• (4/5)
    Hugh de Singleton, bailiff and surgeon, is at it again. The year is 1638, the place is Lord Gilbert's castle. The victim is Lord Henry, a guest of Lord Gilbert. Although Lord Henry at first appears to have died in his sleep, a single drop of blood on the floor leads Hugh to further investigation and the discovery that Lord Henry was murdered.Lord Gilbert asks Hugh to find the murderer. Hugh follows a variety of clues--some helpful, some misleading, of course--and in turn suspects the late lord's squires, his knights, his wife, and his daughter. Other crimes are also discovered and another murder is committed. In the end, Hugh is able to determine the culprit and turn him over to the "local" (a day's ride away) sheriff to await his fate. I enjoyed the book and highly recommend it to others who enjoy historical mysteries. While there are references to events from previous books, this book is easily capable of being read on its own.I received this book through LibraryThing's Early Reviewers group.
  • (5/5)
    Triumphing in the face of adversity, this latest adventure will have you trying to solve the crime right along with Master Hugh. So many suspects, so little time...
  • (3/5)
    *I received this book free in exchange for a review.*"Death is but the path to God, but most men would prefer to travel that way in some distant future day."Alas for poor Sir Henry Burley, his day was forced upon him by person or persons unknown. It's Master Hugh de Singleton's job to figure out who that person was. This was the first book in this series I've read, but I didn't feel too confused or lost. I do like this time frame and I found the glossary of terms at the beginning helpful, especially since the author likes to tell us what they are eating at every single meal.The mystery was pretty good, but there really wasn't enough to fill this many pages. He needed to add a subplot or cut 50 pages. I felt like it would have been better for a sidekick or confidant or something, so Hugh could talk the case over with someone more knowledgeable than his wife or Sir Gilbert. Altogether, it didn't really strike me as especially memorable and I'm not sure I'd read another by this author.
  • (4/5)
    Nice entry, a little slow at times.
  • (4/5)
    Rest Not in Peace was one of the better instalments in the Hugh de Singleton series. There were lots of twists and turns, suspects and motives, and the culprit was not immediately obvious. Sometimes I did get a little confused between the characters, and perhaps a tad lost, trying to remember who was who and what was what, but it was a generally believable and plausible mystery. The next book in the series, which I read after this one, contained what I thought to be a major flaw in the information given to the reader, but I did not spot any such thing here.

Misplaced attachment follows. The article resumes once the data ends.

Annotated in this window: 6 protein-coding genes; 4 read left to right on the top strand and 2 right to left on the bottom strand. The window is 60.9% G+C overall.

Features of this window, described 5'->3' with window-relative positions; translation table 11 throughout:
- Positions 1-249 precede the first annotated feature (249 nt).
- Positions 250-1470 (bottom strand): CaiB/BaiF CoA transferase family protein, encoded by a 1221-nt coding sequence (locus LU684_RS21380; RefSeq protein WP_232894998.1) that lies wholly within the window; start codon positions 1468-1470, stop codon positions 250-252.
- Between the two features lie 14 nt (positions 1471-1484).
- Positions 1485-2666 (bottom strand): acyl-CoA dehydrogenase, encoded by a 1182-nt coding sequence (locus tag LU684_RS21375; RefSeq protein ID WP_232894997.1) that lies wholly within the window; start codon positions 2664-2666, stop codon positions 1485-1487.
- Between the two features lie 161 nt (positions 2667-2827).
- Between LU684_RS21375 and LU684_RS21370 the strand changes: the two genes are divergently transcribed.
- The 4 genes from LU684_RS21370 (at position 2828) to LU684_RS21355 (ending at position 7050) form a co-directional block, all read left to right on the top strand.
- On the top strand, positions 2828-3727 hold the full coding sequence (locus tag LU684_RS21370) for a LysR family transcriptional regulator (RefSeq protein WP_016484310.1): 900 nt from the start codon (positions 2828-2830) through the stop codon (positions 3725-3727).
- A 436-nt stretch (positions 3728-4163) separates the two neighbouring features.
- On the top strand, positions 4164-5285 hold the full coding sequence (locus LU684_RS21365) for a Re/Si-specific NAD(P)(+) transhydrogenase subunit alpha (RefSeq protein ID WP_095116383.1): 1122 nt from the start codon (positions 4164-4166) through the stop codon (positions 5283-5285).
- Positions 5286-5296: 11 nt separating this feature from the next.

Admittedly, Hugh was never the sharpest knife the drawer, and could have followed the lead he did to solve the mystery more quickly, but then there would be no story… Admittedly there were a few loose ends, but then I think all mystery and detective stories have these upon occasion. I found the religious content satisfying as well- although Hugh’s some of Hugh’s actions do not always sit well with his convictions, when there could be other ways of getting the information he needs.

    The historical information was, as usual interesting, with the details about surgery- though most of it was focused on food in this one. I really should have made more use of the glossary, but with the PDF version it was not easy to keep flitting back and forth. Good for fans of Medieval and clean mysteries.

    I received a PDF version of this book from the publisher, via Netgalley for review. I was not required to write a negative one and all opinions expressed are my own.
  • (3/5)
    Like the other books in this series, I enjoyed it. The descriptions of time and place are interesting and engaging, but Hugh's relationships are starting to become repetitive. I hope the author adds more depth to the characters and the plots soon. The ending of this book was especially abrupt, even though the plot points were wrapped up.
  • (4/5)
    This is the sixth book in this series about medieval surgeon and bailiff Hugh de Singleton. I read the fourth, Unhallowed Ground, but missed the fifth. It isn't really necessary to read this series in order but the back story would probably make more sense if you did.In this chronicle Hugh is summoned to Bampton Castle early one morning to examine a guest, Sir Henry Burley, who died overnight. Hugh had provided some crushed lettuce seeds the night before for the guest because he was having trouble sleeping. Although lettuce seeds are quite a mild sedative (who knew?) and even a large dose would not kill a man, the widow has accused Hugh of poisoning her husband. On careful examination Hugh discovers a small drop of blood next to the man's head. He then finds a puncture wound in his ear which was probably made by an awl or thin blade. The sheriff of Oxford is summoned to investigate the murder but his tactics are rather rough and ready. It will take Hugh's tact and skill to find out who committed the murder and why.As in Unhallowed Ground there are lots of details about medieval life, especially the food. Hugh uses his intelligence to solve the crime when modern sleuths would rely upon forensics. It is hard to say which method is more successful.Anyone who is a fan of the Brother Cadfael books or The Mistress of the Art of Death will enjoy this book and series.
  • (4/5)